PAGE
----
Photo by Gustavs Grasis

On January 31, the ISSP Gallery will host a series of lectures and discussions that will introduce the artistic research project Baltic Lines. The project addresses issues of urban transformation and identity in the Baltic region in the context of the Rail Baltica project. The event will provide an insight into the research practices of two Baltic Lines participants, Matthias Malk and Gustavs Grasis, followed by a time for questions and discussion.

Stories Editorial January 26, 2024

Baltic Lines is an artistic research network exploring the Rail Baltica railway infrastructure megaproject, which aims to integrate the Baltic States into the European rail network. The project involves ten artists–researchers from Latvia, Lithuania, Estonia, Finland, and Sweden, who will focus on themes such as the concept of the Baltic region, archiving as a political practice, and documenting megaprojects.


In 2017, the United Nations officially classified all three Baltic States as Northern European countries, marking an important stepping stone in the transition from belonging to Eastern Europe. With an underwater tunnel connecting Tallinn and Helsinki in the north and a southern rail crossing through Warsaw, Rail Baltica, as an essential infrastructure link between Northern and Central Europe, forms a complex framework for artistic exploration, reflecting on the region’s integration into the fabric of European identity and mobility. The Baltic Lines project seeks to consider the Baltic States in the context of Northern Europe, viewing the Rail Baltica infrastructure as a metaphorical research prism to delve into the social, cultural, historical, and geopolitical dimensions. These approaches will also be linked to critical pedagogy, inviting participants to actively shape and share the research process and its results.

Baltic Lines Talks #1


The first event of the project, Baltic Lines Talks #1, will take place on January 31 at 10:00 at the ISSP Gallery. Mattias Malk (Estonian Academy of Arts) will present his PhD research on the planning of Rail Baltic through case studies across urban, regional, and international scales. His thesis work tries to understand how to plan megaproject transport infrastructures so that they also enhance, not frustrate, the urban environment locally. How can hard infrastructures double as social places? What are the expectations around Rail Baltic, who dreams them up, and why? And how does «balticness» factor into the potential success or failure of Rail Baltic?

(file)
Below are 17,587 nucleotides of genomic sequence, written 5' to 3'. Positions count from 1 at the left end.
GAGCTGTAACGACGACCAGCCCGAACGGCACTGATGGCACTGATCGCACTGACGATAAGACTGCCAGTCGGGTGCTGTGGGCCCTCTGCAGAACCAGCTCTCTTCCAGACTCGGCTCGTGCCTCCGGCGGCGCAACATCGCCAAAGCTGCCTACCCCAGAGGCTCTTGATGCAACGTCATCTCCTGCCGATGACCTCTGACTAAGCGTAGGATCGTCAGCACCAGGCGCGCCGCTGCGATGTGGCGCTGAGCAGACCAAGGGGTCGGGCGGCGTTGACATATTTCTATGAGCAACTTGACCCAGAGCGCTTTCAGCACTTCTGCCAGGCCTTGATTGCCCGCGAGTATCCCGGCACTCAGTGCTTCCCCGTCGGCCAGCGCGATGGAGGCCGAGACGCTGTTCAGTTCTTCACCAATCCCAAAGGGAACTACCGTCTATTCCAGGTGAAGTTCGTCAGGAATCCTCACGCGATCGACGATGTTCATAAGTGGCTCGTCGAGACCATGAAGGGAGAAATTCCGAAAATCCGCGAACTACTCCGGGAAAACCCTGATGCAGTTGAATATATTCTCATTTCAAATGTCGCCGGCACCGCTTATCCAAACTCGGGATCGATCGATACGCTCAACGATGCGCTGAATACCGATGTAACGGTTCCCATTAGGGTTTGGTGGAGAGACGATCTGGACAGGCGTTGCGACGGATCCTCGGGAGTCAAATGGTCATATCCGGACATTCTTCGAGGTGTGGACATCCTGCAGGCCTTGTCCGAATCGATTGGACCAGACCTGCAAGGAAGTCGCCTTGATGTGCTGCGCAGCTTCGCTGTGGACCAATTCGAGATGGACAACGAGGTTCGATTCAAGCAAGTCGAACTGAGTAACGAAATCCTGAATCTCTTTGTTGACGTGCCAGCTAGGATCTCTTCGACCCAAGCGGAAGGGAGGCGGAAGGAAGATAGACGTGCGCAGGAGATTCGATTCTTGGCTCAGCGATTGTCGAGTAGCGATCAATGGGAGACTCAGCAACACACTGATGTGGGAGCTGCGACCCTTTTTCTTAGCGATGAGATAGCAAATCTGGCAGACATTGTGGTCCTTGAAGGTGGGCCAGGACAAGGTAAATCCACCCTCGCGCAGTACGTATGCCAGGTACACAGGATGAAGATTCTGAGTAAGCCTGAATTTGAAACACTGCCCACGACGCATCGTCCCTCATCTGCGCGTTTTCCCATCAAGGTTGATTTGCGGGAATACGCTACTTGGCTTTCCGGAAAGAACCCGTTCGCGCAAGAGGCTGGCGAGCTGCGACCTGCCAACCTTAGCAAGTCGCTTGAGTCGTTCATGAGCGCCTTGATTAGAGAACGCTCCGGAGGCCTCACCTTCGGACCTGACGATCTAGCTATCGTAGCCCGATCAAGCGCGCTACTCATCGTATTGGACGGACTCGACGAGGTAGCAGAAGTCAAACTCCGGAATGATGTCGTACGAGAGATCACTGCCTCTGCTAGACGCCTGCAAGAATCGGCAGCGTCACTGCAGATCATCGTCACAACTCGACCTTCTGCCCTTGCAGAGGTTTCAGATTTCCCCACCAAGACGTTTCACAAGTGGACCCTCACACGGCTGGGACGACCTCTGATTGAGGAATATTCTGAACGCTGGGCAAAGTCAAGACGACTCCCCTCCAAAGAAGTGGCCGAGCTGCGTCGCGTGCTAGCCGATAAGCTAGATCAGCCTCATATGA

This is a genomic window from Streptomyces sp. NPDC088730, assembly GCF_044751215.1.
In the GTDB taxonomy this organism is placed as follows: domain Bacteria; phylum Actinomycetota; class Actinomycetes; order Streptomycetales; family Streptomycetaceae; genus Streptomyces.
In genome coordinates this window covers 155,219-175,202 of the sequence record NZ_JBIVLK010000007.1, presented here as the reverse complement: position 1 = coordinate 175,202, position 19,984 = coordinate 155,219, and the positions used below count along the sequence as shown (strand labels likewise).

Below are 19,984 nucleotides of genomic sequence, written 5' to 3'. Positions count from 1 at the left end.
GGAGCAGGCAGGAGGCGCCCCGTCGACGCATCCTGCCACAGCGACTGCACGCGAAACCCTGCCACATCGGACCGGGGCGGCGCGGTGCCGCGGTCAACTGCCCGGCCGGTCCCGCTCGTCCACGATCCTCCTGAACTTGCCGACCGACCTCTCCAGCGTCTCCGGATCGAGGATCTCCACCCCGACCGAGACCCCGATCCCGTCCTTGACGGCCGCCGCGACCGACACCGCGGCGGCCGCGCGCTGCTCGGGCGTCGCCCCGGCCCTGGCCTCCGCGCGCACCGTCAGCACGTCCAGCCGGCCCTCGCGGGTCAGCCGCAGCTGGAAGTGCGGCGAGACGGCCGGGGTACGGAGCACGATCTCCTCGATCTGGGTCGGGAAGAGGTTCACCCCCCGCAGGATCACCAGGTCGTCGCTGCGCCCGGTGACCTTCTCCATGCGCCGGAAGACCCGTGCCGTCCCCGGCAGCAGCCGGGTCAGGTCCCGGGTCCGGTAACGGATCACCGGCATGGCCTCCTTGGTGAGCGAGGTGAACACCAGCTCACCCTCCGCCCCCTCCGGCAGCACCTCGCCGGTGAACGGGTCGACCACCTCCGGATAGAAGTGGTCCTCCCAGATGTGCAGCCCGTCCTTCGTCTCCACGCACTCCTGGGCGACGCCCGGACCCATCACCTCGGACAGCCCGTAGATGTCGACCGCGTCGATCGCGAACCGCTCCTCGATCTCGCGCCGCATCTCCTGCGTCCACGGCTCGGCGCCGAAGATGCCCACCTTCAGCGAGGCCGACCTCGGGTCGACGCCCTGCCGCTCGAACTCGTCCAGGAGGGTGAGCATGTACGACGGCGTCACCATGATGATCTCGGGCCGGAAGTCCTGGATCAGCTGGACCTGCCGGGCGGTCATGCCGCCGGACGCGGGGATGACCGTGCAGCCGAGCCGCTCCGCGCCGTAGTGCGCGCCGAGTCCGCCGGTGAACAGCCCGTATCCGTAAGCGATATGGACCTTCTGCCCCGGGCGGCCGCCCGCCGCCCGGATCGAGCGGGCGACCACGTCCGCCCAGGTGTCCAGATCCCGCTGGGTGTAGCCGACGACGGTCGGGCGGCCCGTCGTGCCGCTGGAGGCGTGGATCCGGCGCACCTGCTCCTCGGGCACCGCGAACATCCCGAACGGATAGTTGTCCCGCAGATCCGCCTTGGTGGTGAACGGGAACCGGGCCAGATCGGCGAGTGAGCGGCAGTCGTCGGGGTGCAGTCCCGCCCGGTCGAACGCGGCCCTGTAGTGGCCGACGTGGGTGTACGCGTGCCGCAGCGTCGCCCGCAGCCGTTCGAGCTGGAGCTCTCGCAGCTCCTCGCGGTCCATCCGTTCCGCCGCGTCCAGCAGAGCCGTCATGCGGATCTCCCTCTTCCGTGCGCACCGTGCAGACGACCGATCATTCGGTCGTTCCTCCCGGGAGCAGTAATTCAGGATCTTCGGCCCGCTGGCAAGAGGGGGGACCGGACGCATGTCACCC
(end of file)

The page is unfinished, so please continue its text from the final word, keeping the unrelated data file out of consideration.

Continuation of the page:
Gustavs Grasis, an architecture student at RISEBA FAD, will share his research experience on post-war and post-modern architecture in Latvia, focusing on methodology and challenges and highlighting the creative collaboration between architect Aivars Bērziņš and designer Andris Grīnvalds as an example. Gustavs is working towards a framework for research-based design practice that engages with facets of regional architectural and vernacular heritage. He is also an alumnus of the ISSP Mentorship programme, producing and curating photo documentation of brick structures in Latvia.


The event will be held in English. Admission is free, but places are limited. Please register in advance.


This summer, Baltic Lines is planning an artist-researcher residency at the VARES Architecture Residency in Valga, and in autumn, the exhibition will open at the In The Closet Gallery in Vilnius. You can follow Baltic Lines on Instagram and Facebook.


The initiators of the project are Diāna Mikāne and Paula Veidenbauma. Artists–researchers: Mattias Malk (Estonia), Eglė Šimėnaitė (Lithuania), Valtteri Alanen (Finland), Sofie Lucia Maria Carlson (Sweden), Katariin Mudist (Estonia), Kamilė Vasiliauskaitė (Lithuania), Aistė Gaidilionytė (Lithuania), Gustavs Grasis (Latvia), Diāna Mikāne (Latvia), Paula Veidenbauma (Latvia). Partners: ISSP, VARES, In The Closet. Baltic Lines project is financially supported by the Nordic Culture Point.